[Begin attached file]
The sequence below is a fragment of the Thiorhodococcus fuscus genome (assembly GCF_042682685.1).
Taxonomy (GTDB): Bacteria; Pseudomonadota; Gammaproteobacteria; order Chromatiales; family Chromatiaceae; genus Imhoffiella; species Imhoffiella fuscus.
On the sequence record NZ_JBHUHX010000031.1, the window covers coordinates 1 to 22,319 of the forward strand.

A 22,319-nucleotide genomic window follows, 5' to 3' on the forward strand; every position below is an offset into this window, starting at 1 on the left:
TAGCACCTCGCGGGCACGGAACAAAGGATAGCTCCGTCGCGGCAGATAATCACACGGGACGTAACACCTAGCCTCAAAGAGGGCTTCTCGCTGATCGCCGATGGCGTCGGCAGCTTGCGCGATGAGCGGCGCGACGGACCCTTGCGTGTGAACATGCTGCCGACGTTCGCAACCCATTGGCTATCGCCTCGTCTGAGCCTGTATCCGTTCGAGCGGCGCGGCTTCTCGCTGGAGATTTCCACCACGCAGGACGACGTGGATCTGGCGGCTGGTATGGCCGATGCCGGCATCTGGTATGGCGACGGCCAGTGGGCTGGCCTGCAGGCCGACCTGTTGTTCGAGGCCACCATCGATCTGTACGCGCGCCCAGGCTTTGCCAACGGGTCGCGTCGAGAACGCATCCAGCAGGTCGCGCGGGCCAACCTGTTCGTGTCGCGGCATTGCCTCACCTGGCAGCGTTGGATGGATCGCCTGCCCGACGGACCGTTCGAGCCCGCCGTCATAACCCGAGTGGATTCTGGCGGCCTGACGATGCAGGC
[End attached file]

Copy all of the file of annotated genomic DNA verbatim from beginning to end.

The sequence below is a fragment of the Thiorhodococcus fuscus genome (assembly GCF_042682685.1).
Taxonomy (GTDB): Bacteria; Pseudomonadota; Gammaproteobacteria; order Chromatiales; family Chromatiaceae; genus Imhoffiella; species Imhoffiella fuscus.
On the sequence record NZ_JBHUHX010000031.1, the window covers coordinates 1 to 22,319 of the forward strand.

A 22,319-nucleotide genomic window follows, 5' to 3' on the forward strand; every position below is an offset into this window, starting at 1 on the left:
TAGCACCTCGCGGGCACGGAACAAAGGATAGCTCCGTCGCGGCAGATAATCACACGGGACGTAACACCTAGCCTCAAAGAGGGCTTCTCGCTGATCGCCGATGGCGTCGGCAGCTTGCGCGATGAGCGGCGCGACGGACCCTTGCGTGTGAACATGCTGCCGACGTTCGCAACCCATTGGCTATCGCCTCGTCTGAGCCTGTATCCGTTCGAGCGGCGCGGCTTCTCGCTGGAGATTTCCACCACGCAGGACGACGTGGATCTGGCGGCTGGTATGGCCGATGCCGGCATCTGGTATGGCGACGGCCAGTGGGCTGGCCTGCAGGCCGACCTGTTGTTCGAGGCCACCATCGATCTGTACGCGCGCCCAGGCTTTGCCAACGGGTCGCGTCGAGAACGCATCCAGCAGGTCGCGCGGGCCAACCTGTTCGTGTCGCGGCATTGCCTCACCTGGCAGCGTTGGATGGATCGCCTGCCCGACGGACCGTTCGAGCCCGCCGTCATAACCCGAGTGGATTCTGGCGGCCTGACGATGCAGGC